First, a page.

Where Do We Draw the Line? Addressing Eminent Scholars’ Imperfect Pasts

November 18, 2021   •   By Nandini Pandey

Header Image: Attic red-figure lekythos with a detail of a Muse reading a scroll dated to ca. 435–425 BCE, from Boeotia, now at the Louvre Museum, Paris, France (Image via Wikimedia).

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PASTS IMPERFECT IS a new column that explores the impact of ancient pasts on the present. Begun by Sarah E. Bond, Joel Christensen, and Nandini Pandey, Pasts Imperfect is a space for addressing forgotten, manipulated, or misunderstood histories of the ancient world from South America to the Indus Valley and the ancient Mediterranean. We will also highlight how narratives about the past influence the world we live in today, from books and movies to executive orders.

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Can we still enjoy Woody Allen’s movies or Michael Jackson’s music in light of their alleged sexual predation? Should we read Harry Potter or watch Chappelle’s Show after their creators’ transphobic remarks? Whether we can or should separate the art from the artist remains an open question. It affects all of us who study ancient cultures that normalized slavery, assault, and other practices we find reprehensible. What do we do, though, when the reprehensible actors include living Goliaths in our own fields?

Erich Hatala Matthes’s engaging new book, Drawing the Line: What to Do with the Work of Immoral Artists from Museums to the Movies, walks us through an all-too-familiar dilemma. Outside museums and movies, though, many academics face similar questions in our professional lives. Few workplaces do a better job than universities of enabling serial harassers while grooming and silencing their victims. My home field of “Classics” has provided misogynists, sexual predators, and white supremacists with legitimizing content, and cover, for years. It continues to shelter a number of them in its halls, even honor them with named chairs and incomes for life, while those of us lower down the pecking order feel powerless to speak or act. As the watchman in Aeschylus’s Agamemnon said of his masters’ palace secrets: “A great ox stands upon my tongue; but this house, if it could speak, might tell some stories.”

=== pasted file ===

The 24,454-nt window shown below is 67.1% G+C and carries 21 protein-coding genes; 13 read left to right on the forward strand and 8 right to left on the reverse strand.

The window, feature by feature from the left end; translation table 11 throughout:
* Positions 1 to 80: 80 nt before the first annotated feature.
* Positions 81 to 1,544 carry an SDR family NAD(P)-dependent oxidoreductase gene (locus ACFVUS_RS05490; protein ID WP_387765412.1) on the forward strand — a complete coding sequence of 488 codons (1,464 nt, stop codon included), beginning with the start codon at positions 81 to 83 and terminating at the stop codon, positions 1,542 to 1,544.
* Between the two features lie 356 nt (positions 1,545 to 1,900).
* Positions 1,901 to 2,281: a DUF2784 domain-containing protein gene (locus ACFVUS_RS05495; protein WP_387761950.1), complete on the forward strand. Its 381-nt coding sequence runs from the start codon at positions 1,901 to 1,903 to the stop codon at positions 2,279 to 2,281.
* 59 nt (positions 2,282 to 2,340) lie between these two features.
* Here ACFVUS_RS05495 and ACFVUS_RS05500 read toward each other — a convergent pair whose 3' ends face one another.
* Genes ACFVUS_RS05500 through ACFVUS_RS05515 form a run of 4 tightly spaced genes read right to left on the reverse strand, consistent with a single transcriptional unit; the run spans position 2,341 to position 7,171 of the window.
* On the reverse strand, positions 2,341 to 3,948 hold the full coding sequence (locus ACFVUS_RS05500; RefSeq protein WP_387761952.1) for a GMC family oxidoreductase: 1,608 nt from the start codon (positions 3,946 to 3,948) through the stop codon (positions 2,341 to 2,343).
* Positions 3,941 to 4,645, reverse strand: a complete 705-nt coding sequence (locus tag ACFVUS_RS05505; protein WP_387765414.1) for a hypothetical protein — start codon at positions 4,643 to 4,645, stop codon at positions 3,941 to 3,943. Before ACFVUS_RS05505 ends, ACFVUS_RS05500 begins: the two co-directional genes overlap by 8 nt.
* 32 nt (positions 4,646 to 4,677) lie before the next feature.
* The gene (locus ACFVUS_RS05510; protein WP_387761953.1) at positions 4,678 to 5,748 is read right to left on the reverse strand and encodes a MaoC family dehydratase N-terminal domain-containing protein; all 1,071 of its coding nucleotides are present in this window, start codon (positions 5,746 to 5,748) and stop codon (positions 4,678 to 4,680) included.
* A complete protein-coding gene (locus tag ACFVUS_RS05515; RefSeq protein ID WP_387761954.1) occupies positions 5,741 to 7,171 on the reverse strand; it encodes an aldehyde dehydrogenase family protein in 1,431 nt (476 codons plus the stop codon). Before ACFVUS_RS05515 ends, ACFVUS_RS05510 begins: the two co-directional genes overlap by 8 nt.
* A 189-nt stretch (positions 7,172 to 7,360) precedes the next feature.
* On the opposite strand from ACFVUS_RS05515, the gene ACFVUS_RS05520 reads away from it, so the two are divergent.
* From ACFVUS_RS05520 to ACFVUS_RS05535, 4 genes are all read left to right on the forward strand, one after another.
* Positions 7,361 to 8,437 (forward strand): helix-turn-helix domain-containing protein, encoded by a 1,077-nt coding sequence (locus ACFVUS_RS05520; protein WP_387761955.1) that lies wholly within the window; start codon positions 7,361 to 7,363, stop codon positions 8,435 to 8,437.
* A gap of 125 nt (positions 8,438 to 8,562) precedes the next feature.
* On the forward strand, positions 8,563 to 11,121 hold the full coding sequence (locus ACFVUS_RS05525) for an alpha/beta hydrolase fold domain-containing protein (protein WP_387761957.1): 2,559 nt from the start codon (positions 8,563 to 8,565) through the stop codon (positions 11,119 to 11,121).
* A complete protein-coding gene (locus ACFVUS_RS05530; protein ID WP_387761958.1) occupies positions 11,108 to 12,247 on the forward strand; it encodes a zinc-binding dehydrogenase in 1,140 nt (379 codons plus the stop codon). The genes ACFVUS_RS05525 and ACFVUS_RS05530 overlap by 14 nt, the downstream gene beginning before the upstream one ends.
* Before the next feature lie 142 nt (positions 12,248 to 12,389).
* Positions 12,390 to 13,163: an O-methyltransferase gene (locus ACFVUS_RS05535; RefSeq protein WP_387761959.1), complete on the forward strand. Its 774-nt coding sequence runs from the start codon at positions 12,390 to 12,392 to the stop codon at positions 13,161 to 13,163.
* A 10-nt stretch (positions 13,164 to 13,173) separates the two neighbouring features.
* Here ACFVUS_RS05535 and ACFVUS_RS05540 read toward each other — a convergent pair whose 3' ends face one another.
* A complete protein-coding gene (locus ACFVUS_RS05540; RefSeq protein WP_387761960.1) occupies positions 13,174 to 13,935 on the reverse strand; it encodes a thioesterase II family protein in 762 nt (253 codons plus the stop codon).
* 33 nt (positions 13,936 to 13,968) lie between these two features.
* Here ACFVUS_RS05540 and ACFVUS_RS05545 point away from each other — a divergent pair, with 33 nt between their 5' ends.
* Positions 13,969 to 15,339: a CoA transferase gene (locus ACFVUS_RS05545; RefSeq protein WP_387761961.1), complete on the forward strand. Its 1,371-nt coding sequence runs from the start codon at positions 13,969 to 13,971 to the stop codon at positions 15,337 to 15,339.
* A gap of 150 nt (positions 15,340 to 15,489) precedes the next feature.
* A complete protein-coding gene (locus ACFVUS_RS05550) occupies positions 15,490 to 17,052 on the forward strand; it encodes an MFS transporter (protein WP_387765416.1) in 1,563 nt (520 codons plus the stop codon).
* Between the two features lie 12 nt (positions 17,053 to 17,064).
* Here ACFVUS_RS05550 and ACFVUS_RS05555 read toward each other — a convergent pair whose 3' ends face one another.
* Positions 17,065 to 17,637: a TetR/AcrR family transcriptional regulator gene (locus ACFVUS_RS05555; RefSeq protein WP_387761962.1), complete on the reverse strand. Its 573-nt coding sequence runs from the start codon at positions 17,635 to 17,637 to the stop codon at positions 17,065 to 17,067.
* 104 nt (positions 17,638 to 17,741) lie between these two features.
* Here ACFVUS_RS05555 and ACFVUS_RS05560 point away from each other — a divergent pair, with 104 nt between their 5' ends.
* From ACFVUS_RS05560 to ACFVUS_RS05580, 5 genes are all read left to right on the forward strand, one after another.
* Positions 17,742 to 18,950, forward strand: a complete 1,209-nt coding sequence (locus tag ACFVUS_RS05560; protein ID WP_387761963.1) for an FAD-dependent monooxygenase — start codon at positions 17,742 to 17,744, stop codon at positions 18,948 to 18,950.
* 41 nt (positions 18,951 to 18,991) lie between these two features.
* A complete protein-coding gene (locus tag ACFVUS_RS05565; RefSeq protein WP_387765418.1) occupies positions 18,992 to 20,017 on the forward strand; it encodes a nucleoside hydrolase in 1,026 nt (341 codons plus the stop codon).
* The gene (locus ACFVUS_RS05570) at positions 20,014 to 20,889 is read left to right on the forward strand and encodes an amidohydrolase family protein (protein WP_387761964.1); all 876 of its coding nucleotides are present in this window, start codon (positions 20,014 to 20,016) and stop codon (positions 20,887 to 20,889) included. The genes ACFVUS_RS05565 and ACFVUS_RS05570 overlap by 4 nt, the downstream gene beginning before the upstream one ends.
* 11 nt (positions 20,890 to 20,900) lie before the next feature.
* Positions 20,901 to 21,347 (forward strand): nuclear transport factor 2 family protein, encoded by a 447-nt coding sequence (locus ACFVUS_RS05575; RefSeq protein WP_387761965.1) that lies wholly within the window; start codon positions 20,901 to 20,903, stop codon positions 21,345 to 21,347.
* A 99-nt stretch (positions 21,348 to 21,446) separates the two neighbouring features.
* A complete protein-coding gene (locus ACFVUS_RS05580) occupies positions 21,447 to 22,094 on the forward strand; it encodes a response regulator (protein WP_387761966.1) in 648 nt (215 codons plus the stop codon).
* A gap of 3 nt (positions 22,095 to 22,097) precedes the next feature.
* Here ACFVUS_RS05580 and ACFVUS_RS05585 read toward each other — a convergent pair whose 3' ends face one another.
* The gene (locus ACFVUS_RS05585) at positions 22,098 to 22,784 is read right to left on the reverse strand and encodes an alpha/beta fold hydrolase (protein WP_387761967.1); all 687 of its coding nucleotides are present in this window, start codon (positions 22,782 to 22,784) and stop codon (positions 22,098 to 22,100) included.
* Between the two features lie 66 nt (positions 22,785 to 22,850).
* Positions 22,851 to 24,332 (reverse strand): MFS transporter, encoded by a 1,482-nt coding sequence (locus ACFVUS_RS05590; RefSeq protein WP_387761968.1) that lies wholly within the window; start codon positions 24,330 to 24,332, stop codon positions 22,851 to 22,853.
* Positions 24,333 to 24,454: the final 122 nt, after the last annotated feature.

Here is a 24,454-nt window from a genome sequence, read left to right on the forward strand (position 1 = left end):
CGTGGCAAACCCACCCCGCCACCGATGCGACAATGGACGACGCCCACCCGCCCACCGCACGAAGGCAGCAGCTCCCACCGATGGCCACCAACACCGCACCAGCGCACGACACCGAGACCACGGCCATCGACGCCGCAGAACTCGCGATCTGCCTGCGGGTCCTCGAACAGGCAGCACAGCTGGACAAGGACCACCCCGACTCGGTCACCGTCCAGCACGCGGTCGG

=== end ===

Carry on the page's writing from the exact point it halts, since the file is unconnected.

Clearly, institutions bear primary responsibility for holding abusive employees accountable — a responsibility they regularly fail by protecting or “passing the harasser.” What are our individual and community obligations toward these scholars’ victims, not to mention our own sense of what is right? Can a book like Drawing the Line, or the examples provided by the Greeks and Romans — no angels themselves, or strangers to powerful men behaving badly — guide us through this ethical minefield?

Figure 1: A Latin inscription from the province of Arabia dated to the early Tetrarchy (297–303 CE) has Maximians name erased following his conflict with Constantine (Image via Flickr under a CC BY-NC-SA 2.0).

Matthes, a Wellesley philosopher, offers no easy answers. However, he delivers what he promises: a toolkit of “arguments and reflections that I hope will allow you to arrive at your own conclusions about immoral artists and the role they play in our lives.” In his approachable integration of aesthetic and ethical principles with real-world examples, Matthes feels like a friend talking you through different angles on a problem that’s been bothering you for years.

Full disclosure: Matthes is a friend of friends from the University of California, Berkeley, where we both worked toward our PhDs without knowing one another. I’m also using Drawing the Line off-label, in order to think through questions it’s not designed to address given its concern for creative art in various media rather than academic scholarship. Helpfully, though, Matthes is less focused on specific products or allegations than on widely applicable lines of ethical reasoning.

Matthes differentiates famous artists from other privileged people on the grounds that we form independent relationships with their creations, characterized by emotions like love, trust, intimacy, and the possibility of betrayal. This description strikes me as broadly applicable to academics’ relationship with big-name scholars in our fields. Yet these scholars are not morally interchangeable with celebrity artists, I suggest, for reasons I explore below. This is not a review of Matthes’s book so much as an attempt to apply its ethical guidance to problems that almost every academic will confront at some point in her career, yet too few of us discuss — a consideration of the imperfect people and power structures implicating all of us who study the imperfect past.